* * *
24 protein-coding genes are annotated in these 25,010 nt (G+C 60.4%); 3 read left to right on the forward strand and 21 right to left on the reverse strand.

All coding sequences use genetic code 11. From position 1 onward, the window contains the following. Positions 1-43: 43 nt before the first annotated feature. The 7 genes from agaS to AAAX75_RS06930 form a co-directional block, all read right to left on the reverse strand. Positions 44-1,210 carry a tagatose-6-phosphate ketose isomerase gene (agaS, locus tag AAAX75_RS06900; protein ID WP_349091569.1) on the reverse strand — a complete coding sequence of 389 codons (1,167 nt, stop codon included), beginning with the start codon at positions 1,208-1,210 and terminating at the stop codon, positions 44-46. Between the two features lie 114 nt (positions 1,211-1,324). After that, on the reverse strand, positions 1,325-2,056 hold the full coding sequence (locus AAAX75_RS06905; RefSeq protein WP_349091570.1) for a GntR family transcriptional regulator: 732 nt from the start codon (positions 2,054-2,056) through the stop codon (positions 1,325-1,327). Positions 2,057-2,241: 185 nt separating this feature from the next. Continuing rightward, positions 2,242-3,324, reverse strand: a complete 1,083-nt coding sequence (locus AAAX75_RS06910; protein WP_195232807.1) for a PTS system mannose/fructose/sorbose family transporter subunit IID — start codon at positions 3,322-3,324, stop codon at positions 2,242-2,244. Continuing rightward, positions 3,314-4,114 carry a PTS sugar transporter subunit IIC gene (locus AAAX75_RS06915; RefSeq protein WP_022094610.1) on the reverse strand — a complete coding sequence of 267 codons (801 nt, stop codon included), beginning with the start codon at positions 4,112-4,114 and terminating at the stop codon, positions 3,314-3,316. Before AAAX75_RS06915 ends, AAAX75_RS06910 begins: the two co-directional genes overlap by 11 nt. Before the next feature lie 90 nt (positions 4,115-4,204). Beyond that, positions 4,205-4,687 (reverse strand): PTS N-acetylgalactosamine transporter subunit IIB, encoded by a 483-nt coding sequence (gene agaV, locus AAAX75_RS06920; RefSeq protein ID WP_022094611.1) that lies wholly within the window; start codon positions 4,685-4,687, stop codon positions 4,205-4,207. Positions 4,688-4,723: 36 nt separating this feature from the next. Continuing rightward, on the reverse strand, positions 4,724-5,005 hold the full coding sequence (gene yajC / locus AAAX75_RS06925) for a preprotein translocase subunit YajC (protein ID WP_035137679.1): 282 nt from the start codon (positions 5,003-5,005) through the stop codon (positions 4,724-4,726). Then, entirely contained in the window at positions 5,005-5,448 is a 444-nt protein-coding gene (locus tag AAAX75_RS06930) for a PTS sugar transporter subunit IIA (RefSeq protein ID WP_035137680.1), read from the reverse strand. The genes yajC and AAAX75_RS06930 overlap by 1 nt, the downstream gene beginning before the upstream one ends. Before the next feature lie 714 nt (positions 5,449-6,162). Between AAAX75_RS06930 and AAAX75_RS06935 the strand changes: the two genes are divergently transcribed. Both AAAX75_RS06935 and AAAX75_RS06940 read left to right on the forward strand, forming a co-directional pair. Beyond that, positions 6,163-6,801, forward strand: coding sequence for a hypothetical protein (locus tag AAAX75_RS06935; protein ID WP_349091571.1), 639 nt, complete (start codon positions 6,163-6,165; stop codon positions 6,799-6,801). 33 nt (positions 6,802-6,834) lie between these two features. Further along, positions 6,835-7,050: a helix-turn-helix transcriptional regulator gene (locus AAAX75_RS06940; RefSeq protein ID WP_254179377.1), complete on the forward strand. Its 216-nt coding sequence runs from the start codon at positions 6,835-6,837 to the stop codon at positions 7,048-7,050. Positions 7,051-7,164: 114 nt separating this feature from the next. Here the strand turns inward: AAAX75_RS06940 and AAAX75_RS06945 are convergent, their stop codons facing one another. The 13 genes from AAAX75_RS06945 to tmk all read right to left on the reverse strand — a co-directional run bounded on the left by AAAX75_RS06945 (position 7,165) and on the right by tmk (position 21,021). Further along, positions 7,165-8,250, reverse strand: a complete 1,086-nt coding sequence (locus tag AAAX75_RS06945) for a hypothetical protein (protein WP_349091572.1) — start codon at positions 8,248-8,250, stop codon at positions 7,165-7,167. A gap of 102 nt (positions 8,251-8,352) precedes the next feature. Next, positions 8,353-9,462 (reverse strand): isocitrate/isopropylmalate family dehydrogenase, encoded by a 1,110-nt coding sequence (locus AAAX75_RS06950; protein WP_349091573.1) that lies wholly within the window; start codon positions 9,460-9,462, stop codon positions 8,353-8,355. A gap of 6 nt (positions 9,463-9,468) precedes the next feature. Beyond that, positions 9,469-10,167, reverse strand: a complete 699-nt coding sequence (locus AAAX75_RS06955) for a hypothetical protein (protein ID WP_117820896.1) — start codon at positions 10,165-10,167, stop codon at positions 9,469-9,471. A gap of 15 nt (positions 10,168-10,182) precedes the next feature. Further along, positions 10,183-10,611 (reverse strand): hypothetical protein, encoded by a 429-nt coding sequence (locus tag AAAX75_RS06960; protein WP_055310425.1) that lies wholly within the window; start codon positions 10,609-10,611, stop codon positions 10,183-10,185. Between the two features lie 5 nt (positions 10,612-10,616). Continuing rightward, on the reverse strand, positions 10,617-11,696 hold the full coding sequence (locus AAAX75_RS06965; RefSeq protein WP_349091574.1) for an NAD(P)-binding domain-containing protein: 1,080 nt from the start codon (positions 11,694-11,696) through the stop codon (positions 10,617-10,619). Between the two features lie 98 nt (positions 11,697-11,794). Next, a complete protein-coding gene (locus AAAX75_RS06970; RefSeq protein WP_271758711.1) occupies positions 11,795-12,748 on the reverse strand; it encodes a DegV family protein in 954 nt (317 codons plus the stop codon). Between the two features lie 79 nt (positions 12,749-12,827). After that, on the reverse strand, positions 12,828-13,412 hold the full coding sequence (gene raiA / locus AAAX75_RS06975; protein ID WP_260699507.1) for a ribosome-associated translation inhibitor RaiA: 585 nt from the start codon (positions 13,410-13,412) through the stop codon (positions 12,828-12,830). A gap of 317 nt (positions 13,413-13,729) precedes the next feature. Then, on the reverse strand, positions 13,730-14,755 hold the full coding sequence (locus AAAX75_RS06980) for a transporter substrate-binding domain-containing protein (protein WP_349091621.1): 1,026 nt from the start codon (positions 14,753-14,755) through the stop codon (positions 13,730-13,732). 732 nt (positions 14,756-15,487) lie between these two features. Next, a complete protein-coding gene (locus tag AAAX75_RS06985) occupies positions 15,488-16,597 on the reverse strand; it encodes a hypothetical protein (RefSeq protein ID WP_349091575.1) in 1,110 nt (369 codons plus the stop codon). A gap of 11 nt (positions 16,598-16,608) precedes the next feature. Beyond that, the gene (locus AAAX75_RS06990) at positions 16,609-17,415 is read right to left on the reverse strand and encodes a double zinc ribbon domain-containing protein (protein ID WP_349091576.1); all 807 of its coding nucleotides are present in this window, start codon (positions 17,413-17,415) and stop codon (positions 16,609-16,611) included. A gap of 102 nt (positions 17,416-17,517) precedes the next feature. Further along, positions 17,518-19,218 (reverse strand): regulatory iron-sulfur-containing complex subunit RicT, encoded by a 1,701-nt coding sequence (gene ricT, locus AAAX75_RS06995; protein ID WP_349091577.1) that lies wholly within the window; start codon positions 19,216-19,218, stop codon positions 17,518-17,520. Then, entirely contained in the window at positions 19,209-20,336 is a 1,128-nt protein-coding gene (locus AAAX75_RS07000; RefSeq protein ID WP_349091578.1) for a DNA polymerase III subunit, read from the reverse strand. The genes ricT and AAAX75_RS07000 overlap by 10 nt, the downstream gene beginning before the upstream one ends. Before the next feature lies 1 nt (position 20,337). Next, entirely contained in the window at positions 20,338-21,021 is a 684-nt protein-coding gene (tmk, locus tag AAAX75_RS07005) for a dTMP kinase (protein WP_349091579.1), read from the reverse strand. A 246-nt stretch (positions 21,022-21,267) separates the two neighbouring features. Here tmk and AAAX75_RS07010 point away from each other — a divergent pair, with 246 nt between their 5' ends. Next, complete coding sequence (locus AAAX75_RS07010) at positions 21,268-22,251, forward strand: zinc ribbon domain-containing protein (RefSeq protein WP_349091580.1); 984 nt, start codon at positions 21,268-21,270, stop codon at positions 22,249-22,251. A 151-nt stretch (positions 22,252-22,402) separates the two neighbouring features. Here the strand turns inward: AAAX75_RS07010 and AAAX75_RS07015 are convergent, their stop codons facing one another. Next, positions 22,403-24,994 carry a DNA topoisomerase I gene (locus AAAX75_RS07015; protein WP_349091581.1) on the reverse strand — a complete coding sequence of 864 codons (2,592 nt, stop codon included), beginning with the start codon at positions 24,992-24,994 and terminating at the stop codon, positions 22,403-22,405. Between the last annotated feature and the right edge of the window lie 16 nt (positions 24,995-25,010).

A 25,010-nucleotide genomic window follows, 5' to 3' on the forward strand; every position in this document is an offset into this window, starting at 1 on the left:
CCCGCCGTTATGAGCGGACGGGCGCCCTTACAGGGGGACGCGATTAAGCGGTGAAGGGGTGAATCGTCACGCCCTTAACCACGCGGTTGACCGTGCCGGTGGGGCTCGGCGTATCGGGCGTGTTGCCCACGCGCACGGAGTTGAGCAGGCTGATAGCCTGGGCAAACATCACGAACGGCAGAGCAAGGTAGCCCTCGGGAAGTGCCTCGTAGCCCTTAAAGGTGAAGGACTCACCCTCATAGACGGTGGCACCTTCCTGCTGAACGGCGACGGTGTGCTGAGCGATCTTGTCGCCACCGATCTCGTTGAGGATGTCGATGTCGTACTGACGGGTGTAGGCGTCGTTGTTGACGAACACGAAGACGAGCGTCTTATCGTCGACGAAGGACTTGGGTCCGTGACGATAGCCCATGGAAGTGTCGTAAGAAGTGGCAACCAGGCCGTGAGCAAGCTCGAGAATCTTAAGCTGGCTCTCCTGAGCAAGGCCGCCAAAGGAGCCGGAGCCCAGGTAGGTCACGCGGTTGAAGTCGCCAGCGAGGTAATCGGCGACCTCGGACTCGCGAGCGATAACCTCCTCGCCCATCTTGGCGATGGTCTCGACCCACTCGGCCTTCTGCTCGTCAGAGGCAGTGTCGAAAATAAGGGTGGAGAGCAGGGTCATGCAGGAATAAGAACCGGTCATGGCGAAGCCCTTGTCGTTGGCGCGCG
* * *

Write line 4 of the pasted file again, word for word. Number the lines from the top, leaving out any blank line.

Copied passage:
CCCGCCGTTATGAGCGGACGGGCGCCCTTACAGGGGGACGCGATTAAGCGGTGAAGGGGTGAATCGTCACGCCCTTAACCACGCGGTTGACCGTGCCGGTGGGGCTCGGCGTATCGGGCGTGTTGCCCACGCGCACGGAGTTGAGCAGGCTGATAGCCTGGGCAAACATCACGAACGGCAGAGCAAGGTAGCCCTCGGGAAGTGCCTCGTAGCCCTTAAAGGTGAAGGACTCACCCTCATAGACGGTGGCACCTTCCTGCTGAACGGCGACGGTGTGCTGAGCGATCTTGTCGCCACCGATCTCGTTGAGGATGTCGATGTCGTACTGACGGGTGTAGGCGTCGTTGTTGACGAACACGAAGACGAGCGTCTTATCGTCGACGAAGGACTTGGGTCCGTGACGATAGCCCATGGAAGTGTCGTAAGAAGTGGCAACCAGGCCGTGAGCAAGCTCGAGAATCTTAAGCTGGCTCTCCTGAGCAAGGCCGCCAAAGGAGCCGGAGCCCAGGTAGGTCACGCGGTTGAAGTCGCCAGCGAGGTAATCGGCGACCTCGGACTCGCGAGCGATAACCTCCTCGCCCATCTTGGCGATGGTCTCGACCCACTCGGCCTTCTGCTCGTCAGAGGCAGTGTCGAAAATAAGGGTGGAGAGCAGGGTCATGCAGGAATAAGAACCGGTCATGGCGAAGCCCTTGTCGTTGGCGCGCG